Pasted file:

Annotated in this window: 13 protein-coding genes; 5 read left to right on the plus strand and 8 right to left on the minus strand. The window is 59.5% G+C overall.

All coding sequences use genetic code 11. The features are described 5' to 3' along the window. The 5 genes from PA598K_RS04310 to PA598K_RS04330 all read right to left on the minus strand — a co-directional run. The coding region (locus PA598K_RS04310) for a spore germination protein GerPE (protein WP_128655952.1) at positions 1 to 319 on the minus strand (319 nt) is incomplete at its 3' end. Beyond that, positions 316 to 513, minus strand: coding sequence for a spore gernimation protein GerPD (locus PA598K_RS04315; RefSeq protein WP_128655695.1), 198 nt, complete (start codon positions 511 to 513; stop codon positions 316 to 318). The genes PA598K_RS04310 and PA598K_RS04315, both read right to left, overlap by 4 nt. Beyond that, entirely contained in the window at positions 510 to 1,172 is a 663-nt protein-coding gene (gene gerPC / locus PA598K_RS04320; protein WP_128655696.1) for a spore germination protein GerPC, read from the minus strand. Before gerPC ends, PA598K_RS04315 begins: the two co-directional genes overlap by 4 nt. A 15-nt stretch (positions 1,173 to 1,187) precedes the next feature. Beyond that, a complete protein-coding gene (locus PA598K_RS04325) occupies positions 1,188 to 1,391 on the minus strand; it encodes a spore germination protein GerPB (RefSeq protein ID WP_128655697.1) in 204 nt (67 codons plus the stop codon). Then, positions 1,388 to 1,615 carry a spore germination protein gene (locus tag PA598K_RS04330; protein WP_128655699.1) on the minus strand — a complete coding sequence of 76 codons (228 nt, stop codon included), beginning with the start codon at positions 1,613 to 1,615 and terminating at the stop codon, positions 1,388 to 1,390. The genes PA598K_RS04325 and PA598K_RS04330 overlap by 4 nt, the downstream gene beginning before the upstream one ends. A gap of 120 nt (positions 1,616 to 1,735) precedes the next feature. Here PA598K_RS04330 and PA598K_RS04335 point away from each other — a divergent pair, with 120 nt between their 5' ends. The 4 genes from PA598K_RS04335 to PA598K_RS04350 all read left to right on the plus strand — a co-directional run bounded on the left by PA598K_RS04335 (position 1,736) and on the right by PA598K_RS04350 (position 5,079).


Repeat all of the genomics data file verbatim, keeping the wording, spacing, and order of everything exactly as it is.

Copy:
Annotated in this window: 13 protein-coding genes; 5 read left to right on the plus strand and 8 right to left on the minus strand. The window is 59.5% G+C overall.

All coding sequences use genetic code 11. The features are described 5' to 3' along the window. The 5 genes from PA598K_RS04310 to PA598K_RS04330 all read right to left on the minus strand — a co-directional run. The coding region (locus PA598K_RS04310) for a spore germination protein GerPE (protein WP_128655952.1) at positions 1 to 319 on the minus strand (319 nt) is incomplete at its 3' end. Beyond that, positions 316 to 513, minus strand: coding sequence for a spore gernimation protein GerPD (locus PA598K_RS04315; RefSeq protein WP_128655695.1), 198 nt, complete (start codon positions 511 to 513; stop codon positions 316 to 318). The genes PA598K_RS04310 and PA598K_RS04315, both read right to left, overlap by 4 nt. Beyond that, entirely contained in the window at positions 510 to 1,172 is a 663-nt protein-coding gene (gene gerPC / locus PA598K_RS04320; protein WP_128655696.1) for a spore germination protein GerPC, read from the minus strand. Before gerPC ends, PA598K_RS04315 begins: the two co-directional genes overlap by 4 nt. A 15-nt stretch (positions 1,173 to 1,187) precedes the next feature. Beyond that, a complete protein-coding gene (locus PA598K_RS04325) occupies positions 1,188 to 1,391 on the minus strand; it encodes a spore germination protein GerPB (RefSeq protein ID WP_128655697.1) in 204 nt (67 codons plus the stop codon). Then, positions 1,388 to 1,615 carry a spore germination protein gene (locus tag PA598K_RS04330; protein WP_128655699.1) on the minus strand — a complete coding sequence of 76 codons (228 nt, stop codon included), beginning with the start codon at positions 1,613 to 1,615 and terminating at the stop codon, positions 1,388 to 1,390. The genes PA598K_RS04325 and PA598K_RS04330 overlap by 4 nt, the downstream gene beginning before the upstream one ends. A gap of 120 nt (positions 1,616 to 1,735) precedes the next feature. Here PA598K_RS04330 and PA598K_RS04335 point away from each other — a divergent pair, with 120 nt between their 5' ends. The 4 genes from PA598K_RS04335 to PA598K_RS04350 all read left to right on the plus strand — a co-directional run bounded on the left by PA598K_RS04335 (position 1,736) and on the right by PA598K_RS04350 (position 5,079).